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by Christina Echegaray | Thursday, Sep. 5, 2013, 10:19 AM
Academic medical centers are at a “fork in the road,” but Steven Webber, MBChB, MRCP, is confident that Vanderbilt and the Department of Pediatrics are on the right path, he said at this week’s State of the Department of Pediatrics address.
Webber, chair of the Department of Pediatrics and Pediatrician-in-chief of Monroe Carell Jr. Children’s Hospital at Vanderbilt, delivered his first state of the department address to faculty, staff and trainees since arriving at Vanderbilt last fall.
During his address, he focused on the achievements, strengths and growth over the past year in the Department’s clinical, educational and research mission areas. But he also noted the changing landscape of the health care industry and stressed the importance of adapting and seizing on new opportunities to ensure continued success in providing quality care and patient access.
Webber showed a PowerPoint slide of how the world has rapidly changed over the years, from advances in the airplane industry to melting ice caps in the ocean, and emphasized the risks of not preparing.
“Nowhere is the world changing faster than in health care,” said Webber, the James C. Overall Professor. “If we don’t embrace the change, we will truly be in for a hard landing or we will become isolated. Only those health care institutions that embrace change and that are prepared for it will thrive.”
In his review of the past year, Webber noted that Department continues to do well as a top contender for National Institutes of Health grants, remaining steady at $24 million in funding for the last fiscal year and approximately $50 million in total research grant and contract funding from all federal and non-federal sources.
The Doctors’ Office Tower outpatient clinics saw another year of increasing patient volumes, recording an estimated 4 percent growth for pediatric visits for the year. Gains were also seen in volumes for several other areas, including a 12 percent increase for neonatology services.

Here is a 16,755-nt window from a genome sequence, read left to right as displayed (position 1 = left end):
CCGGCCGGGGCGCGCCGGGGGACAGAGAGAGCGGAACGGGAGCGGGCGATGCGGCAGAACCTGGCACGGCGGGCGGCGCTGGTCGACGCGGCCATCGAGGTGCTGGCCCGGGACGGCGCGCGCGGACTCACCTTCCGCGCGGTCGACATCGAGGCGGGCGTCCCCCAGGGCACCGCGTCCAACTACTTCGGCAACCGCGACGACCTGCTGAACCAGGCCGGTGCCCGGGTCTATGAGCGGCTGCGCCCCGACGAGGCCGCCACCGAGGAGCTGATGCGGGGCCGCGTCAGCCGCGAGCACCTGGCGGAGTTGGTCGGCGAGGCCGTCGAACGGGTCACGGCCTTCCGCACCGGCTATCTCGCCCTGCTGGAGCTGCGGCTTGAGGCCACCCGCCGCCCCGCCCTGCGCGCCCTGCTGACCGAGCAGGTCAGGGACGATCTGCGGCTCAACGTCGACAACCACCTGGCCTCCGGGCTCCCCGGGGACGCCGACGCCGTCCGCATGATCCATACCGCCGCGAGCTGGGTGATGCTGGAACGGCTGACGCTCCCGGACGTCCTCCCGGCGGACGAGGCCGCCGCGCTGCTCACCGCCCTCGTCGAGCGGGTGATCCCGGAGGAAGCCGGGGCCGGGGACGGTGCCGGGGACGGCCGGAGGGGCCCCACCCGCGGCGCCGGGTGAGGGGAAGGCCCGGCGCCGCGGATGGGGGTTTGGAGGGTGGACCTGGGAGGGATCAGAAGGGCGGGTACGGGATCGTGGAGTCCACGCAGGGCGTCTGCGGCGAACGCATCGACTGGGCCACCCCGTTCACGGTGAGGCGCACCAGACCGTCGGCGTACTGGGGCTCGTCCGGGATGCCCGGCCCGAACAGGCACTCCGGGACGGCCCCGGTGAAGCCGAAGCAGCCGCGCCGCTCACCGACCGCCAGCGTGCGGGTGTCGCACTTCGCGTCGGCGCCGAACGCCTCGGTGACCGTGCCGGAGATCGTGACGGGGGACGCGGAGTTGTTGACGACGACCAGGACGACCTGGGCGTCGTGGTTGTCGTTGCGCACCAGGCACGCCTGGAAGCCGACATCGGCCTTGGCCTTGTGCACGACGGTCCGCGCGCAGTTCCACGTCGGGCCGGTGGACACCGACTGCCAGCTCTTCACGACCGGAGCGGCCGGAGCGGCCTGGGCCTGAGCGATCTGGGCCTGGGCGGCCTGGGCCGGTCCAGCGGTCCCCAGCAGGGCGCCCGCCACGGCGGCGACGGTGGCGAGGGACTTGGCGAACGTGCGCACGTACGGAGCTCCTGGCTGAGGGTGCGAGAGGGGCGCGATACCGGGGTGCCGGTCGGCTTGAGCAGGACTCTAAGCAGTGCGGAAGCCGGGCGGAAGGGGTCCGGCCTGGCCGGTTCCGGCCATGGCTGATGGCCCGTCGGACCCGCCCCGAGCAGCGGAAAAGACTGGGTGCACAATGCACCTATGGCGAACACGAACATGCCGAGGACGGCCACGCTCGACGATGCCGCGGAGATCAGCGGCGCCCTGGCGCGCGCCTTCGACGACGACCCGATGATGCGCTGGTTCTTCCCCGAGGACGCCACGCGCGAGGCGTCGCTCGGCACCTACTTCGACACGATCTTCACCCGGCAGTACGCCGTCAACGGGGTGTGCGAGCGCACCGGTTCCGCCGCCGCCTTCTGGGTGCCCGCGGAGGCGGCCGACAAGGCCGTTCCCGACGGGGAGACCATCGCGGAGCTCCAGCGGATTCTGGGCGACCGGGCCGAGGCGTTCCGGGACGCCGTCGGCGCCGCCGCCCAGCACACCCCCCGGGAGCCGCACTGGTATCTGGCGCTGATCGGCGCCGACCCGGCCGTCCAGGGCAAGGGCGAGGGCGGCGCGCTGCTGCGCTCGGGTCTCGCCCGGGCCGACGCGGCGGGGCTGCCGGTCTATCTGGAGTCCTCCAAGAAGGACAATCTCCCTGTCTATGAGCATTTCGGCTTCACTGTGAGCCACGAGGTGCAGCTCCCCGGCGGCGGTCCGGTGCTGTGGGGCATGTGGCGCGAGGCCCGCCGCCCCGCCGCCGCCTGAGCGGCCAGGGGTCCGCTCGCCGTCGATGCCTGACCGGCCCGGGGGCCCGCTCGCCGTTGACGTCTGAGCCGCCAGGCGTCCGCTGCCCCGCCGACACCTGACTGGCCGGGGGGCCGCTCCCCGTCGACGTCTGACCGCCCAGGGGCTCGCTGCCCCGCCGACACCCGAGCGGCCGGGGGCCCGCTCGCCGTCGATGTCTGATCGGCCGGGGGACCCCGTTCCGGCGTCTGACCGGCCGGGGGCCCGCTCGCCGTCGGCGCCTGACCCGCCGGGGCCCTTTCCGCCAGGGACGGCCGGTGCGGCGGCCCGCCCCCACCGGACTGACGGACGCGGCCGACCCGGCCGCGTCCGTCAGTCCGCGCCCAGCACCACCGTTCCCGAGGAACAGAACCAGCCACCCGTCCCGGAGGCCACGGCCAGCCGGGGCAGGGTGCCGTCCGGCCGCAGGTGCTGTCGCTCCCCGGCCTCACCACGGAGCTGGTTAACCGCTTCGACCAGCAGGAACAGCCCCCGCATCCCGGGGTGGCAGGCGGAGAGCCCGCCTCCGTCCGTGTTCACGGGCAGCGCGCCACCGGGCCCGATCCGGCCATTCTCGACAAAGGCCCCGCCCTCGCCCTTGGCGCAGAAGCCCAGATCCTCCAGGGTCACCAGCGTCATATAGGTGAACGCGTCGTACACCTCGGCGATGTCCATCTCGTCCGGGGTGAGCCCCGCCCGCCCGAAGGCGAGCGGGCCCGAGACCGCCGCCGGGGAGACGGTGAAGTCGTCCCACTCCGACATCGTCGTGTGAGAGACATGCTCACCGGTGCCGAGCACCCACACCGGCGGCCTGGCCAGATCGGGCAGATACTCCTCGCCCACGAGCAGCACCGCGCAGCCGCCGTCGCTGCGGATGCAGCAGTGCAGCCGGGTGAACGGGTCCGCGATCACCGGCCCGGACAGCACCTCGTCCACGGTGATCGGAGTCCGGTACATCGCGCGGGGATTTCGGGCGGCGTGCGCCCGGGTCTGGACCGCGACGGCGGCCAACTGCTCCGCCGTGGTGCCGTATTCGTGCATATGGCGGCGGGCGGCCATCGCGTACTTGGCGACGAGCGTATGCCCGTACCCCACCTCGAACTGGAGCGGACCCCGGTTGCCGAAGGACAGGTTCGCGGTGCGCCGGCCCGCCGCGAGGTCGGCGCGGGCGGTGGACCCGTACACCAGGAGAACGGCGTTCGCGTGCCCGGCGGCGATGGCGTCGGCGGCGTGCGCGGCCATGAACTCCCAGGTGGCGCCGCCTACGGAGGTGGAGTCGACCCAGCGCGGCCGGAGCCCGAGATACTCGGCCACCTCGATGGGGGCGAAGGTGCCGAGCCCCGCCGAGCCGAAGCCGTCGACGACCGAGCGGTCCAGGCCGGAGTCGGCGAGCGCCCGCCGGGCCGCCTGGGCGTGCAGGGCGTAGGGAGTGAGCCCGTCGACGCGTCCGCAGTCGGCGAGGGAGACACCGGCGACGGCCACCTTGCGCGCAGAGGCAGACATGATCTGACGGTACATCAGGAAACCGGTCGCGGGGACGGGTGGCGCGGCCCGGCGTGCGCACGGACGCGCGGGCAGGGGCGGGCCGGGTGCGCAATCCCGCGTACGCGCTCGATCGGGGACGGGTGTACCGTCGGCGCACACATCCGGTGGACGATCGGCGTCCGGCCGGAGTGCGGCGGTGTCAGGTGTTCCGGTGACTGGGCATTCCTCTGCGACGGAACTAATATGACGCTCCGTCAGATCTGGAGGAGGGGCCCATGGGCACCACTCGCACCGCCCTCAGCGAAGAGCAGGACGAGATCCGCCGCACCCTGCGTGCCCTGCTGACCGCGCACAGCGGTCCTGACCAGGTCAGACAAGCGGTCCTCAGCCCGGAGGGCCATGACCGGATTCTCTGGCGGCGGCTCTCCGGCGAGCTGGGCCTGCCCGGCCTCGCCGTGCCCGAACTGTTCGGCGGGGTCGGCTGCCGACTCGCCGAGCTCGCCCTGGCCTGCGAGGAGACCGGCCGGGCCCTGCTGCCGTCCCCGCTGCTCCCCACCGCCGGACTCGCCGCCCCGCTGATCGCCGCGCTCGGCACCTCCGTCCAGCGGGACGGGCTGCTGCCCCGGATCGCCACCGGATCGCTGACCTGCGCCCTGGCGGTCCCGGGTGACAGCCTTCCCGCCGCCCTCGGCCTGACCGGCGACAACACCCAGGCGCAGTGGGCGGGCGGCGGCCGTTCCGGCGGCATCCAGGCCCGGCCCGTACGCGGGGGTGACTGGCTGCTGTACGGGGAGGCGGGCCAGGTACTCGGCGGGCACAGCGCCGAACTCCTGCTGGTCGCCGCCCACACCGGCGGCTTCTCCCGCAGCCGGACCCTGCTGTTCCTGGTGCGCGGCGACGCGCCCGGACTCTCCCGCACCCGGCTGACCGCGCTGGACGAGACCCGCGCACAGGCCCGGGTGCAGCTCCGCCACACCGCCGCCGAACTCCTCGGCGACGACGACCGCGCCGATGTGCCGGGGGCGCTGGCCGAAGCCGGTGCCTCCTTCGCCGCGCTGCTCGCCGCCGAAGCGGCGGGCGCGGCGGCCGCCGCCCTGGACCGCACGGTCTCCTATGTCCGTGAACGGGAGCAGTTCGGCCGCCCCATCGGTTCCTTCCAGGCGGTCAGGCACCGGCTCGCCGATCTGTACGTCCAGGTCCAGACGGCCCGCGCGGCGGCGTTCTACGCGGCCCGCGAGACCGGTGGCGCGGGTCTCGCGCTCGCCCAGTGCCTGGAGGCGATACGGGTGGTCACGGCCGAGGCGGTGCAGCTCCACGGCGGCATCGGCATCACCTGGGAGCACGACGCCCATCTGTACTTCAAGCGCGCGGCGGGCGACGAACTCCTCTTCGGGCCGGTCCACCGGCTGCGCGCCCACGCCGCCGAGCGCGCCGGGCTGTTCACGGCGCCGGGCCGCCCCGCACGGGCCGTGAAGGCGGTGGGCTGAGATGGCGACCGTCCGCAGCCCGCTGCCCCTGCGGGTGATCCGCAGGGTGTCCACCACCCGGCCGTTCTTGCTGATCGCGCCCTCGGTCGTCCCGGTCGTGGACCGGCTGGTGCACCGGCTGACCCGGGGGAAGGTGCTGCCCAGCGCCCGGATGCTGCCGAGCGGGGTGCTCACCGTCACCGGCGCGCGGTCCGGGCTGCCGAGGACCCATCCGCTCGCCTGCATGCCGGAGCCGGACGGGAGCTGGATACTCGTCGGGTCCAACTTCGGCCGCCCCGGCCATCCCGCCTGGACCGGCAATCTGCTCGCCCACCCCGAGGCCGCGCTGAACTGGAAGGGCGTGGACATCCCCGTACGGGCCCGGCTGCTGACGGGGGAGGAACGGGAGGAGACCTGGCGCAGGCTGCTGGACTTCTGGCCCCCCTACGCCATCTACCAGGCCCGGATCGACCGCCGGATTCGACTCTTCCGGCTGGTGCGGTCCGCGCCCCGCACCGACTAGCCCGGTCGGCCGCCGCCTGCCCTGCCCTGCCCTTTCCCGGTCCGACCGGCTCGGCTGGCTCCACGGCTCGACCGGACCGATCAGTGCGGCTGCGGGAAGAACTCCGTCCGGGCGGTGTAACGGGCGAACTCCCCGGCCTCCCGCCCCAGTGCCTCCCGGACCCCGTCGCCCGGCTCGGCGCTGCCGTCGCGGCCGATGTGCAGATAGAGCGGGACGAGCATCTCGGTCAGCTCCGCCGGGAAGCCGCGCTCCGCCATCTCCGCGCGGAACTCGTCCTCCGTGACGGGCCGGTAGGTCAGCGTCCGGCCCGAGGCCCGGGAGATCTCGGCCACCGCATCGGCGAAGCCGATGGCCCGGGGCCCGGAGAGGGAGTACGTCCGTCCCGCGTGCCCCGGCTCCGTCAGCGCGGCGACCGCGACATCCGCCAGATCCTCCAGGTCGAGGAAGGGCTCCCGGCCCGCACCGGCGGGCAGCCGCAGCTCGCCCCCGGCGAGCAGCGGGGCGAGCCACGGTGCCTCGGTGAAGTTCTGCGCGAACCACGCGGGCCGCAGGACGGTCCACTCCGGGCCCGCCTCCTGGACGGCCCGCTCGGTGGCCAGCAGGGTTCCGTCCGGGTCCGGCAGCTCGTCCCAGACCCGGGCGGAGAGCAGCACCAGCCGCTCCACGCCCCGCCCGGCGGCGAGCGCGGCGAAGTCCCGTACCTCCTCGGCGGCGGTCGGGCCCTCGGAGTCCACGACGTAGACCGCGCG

Recognizing various achievements, he acknowledged faculty for multiple teaching and research awards and honors. As an academic medical center, he also noted that the Department’s applicants for residency and fellowship training remain very strong, and that partnerships with community physicians help place medical students and residents in community practices for unique educational experiences.
Then he switched gears to focus on the future of the Department as it continues to build on its many successes in the current climate.
“We are at a fork in the road, as is everyone in health care. But I am absolutely confident that we as an institution and as a department will be taking the right path,” he said. “There are many initiatives on the horizon.”
He touched on Vanderbilt’s pediatric after-hour and subspecialty care clinics, which expand Children’s Hospital’s reach into surrounding communities, including the most recent opening of the Vanderbilt Children’s After-Hours Clinic in Mt. Juliet. Vanderbilt will also be partnering with Williamson County Medical Center to offer pediatric care services.
“Our footprint is already widely found across the state and these initiatives will continue,” Webber said. “We want children to come to us from all over the region and beyond for their tertiary medical and surgical care.”
In closing, he engaged his audience to think, “What can we do as individuals?” He stressed the importance of remaining educated about national changes in health care; being fully engaged in the process of change; identifying the opportunities that change poses; and remaining confident and optimistic.
Webber likened himself to a conductor of a fine-tuned orchestra. “I am really just a conductor—not the one that does any of the work. I try to keep everyone in time—that is swimming in the same direction. On occasion, I may take the prerogative of choosing a piece to play, but all the achievements of the Department are yours and not mine,” he said.
Christina Echegaray, (615) 322-4747
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